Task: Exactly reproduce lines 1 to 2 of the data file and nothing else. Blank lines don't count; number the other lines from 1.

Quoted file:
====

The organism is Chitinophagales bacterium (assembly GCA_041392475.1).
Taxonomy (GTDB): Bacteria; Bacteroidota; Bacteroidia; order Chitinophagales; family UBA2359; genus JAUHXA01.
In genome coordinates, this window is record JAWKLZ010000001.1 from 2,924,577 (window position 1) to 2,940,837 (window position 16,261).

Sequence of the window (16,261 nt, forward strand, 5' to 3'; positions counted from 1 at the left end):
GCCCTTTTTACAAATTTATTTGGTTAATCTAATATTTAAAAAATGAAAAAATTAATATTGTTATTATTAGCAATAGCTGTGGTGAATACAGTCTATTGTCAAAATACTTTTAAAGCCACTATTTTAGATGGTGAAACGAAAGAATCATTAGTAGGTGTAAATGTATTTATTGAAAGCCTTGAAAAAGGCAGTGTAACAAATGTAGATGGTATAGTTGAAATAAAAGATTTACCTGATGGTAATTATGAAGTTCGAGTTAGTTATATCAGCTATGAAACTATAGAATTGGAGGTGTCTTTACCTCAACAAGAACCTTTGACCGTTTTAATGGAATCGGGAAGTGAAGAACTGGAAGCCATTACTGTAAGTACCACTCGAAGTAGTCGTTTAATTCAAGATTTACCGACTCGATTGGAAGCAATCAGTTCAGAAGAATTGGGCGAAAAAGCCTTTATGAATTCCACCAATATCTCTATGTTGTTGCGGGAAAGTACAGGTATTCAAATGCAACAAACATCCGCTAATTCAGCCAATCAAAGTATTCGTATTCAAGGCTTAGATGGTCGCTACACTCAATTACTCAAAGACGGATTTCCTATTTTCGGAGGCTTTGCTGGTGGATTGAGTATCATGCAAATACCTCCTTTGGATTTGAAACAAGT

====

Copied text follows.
The organism is Chitinophagales bacterium (assembly GCA_041392475.1).
Taxonomy (GTDB): Bacteria; Bacteroidota; Bacteroidia; order Chitinophagales; family UBA2359; genus JAUHXA01.